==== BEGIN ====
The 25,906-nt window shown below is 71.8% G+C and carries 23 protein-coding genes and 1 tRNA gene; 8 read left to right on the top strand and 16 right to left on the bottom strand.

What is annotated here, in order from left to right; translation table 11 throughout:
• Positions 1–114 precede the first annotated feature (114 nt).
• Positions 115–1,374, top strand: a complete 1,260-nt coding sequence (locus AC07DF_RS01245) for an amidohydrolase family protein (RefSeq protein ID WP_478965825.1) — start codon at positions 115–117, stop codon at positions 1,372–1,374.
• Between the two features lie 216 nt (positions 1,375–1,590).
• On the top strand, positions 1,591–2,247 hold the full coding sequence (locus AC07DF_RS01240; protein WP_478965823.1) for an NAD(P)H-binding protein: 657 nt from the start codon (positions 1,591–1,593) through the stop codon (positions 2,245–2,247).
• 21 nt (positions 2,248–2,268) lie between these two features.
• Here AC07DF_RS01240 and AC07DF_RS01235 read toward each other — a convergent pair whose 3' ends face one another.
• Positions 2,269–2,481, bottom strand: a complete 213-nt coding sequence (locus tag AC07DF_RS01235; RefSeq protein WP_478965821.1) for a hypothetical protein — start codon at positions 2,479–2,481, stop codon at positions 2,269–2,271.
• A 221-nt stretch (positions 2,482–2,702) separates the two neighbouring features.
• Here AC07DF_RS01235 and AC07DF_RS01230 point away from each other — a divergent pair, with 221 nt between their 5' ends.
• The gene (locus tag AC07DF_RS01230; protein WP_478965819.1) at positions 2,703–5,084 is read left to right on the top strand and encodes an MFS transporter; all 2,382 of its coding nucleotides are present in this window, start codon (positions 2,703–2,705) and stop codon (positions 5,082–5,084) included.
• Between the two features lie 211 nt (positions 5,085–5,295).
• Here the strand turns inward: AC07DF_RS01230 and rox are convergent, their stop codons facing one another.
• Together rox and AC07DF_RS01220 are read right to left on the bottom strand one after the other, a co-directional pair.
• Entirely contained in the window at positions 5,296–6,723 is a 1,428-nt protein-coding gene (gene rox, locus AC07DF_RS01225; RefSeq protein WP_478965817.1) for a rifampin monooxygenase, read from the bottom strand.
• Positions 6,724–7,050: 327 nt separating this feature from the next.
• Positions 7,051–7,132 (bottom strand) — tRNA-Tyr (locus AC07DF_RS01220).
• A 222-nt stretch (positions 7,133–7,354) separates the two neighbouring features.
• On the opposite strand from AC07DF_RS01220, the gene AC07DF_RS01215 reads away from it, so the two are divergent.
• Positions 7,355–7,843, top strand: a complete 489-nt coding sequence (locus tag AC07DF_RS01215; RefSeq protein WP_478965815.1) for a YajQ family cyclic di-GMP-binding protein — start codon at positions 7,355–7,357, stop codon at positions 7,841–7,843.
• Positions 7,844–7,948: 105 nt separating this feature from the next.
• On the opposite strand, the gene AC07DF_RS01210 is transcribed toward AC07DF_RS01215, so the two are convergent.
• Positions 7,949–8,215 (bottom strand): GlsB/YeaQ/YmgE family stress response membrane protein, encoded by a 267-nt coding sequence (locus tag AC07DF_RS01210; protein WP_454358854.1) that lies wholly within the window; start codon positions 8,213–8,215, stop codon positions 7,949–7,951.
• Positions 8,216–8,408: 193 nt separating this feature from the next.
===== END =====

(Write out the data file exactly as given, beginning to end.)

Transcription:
The 25,906-nt window shown below is 71.8% G+C and carries 23 protein-coding genes and 1 tRNA gene; 8 read left to right on the top strand and 16 right to left on the bottom strand.

What is annotated here, in order from left to right; translation table 11 throughout:
• Positions 1–114 precede the first annotated feature (114 nt).
• Positions 115–1,374, top strand: a complete 1,260-nt coding sequence (locus AC07DF_RS01245) for an amidohydrolase family protein (RefSeq protein ID WP_478965825.1) — start codon at positions 115–117, stop codon at positions 1,372–1,374.
• Between the two features lie 216 nt (positions 1,375–1,590).
• On the top strand, positions 1,591–2,247 hold the full coding sequence (locus AC07DF_RS01240; protein WP_478965823.1) for an NAD(P)H-binding protein: 657 nt from the start codon (positions 1,591–1,593) through the stop codon (positions 2,245–2,247).
• 21 nt (positions 2,248–2,268) lie between these two features.
• Here AC07DF_RS01240 and AC07DF_RS01235 read toward each other — a convergent pair whose 3' ends face one another.
• Positions 2,269–2,481, bottom strand: a complete 213-nt coding sequence (locus tag AC07DF_RS01235; RefSeq protein WP_478965821.1) for a hypothetical protein — start codon at positions 2,479–2,481, stop codon at positions 2,269–2,271.
• A 221-nt stretch (positions 2,482–2,702) separates the two neighbouring features.
• Here AC07DF_RS01235 and AC07DF_RS01230 point away from each other — a divergent pair, with 221 nt between their 5' ends.
• The gene (locus tag AC07DF_RS01230; protein WP_478965819.1) at positions 2,703–5,084 is read left to right on the top strand and encodes an MFS transporter; all 2,382 of its coding nucleotides are present in this window, start codon (positions 2,703–2,705) and stop codon (positions 5,082–5,084) included.
• Between the two features lie 211 nt (positions 5,085–5,295).
• Here the strand turns inward: AC07DF_RS01230 and rox are convergent, their stop codons facing one another.
• Together rox and AC07DF_RS01220 are read right to left on the bottom strand one after the other, a co-directional pair.
• Entirely contained in the window at positions 5,296–6,723 is a 1,428-nt protein-coding gene (gene rox, locus AC07DF_RS01225; RefSeq protein WP_478965817.1) for a rifampin monooxygenase, read from the bottom strand.
• Positions 6,724–7,050: 327 nt separating this feature from the next.
• Positions 7,051–7,132 (bottom strand) — tRNA-Tyr (locus AC07DF_RS01220).
• A 222-nt stretch (positions 7,133–7,354) separates the two neighbouring features.
• On the opposite strand from AC07DF_RS01220, the gene AC07DF_RS01215 reads away from it, so the two are divergent.
• Positions 7,355–7,843, top strand: a complete 489-nt coding sequence (locus tag AC07DF_RS01215; RefSeq protein WP_478965815.1) for a YajQ family cyclic di-GMP-binding protein — start codon at positions 7,355–7,357, stop codon at positions 7,841–7,843.
• Positions 7,844–7,948: 105 nt separating this feature from the next.
• On the opposite strand, the gene AC07DF_RS01210 is transcribed toward AC07DF_RS01215, so the two are convergent.
• Positions 7,949–8,215 (bottom strand): GlsB/YeaQ/YmgE family stress response membrane protein, encoded by a 267-nt coding sequence (locus tag AC07DF_RS01210; protein WP_454358854.1) that lies wholly within the window; start codon positions 8,213–8,215, stop codon positions 7,949–7,951.
• Positions 8,216–8,408: 193 nt separating this feature from the next.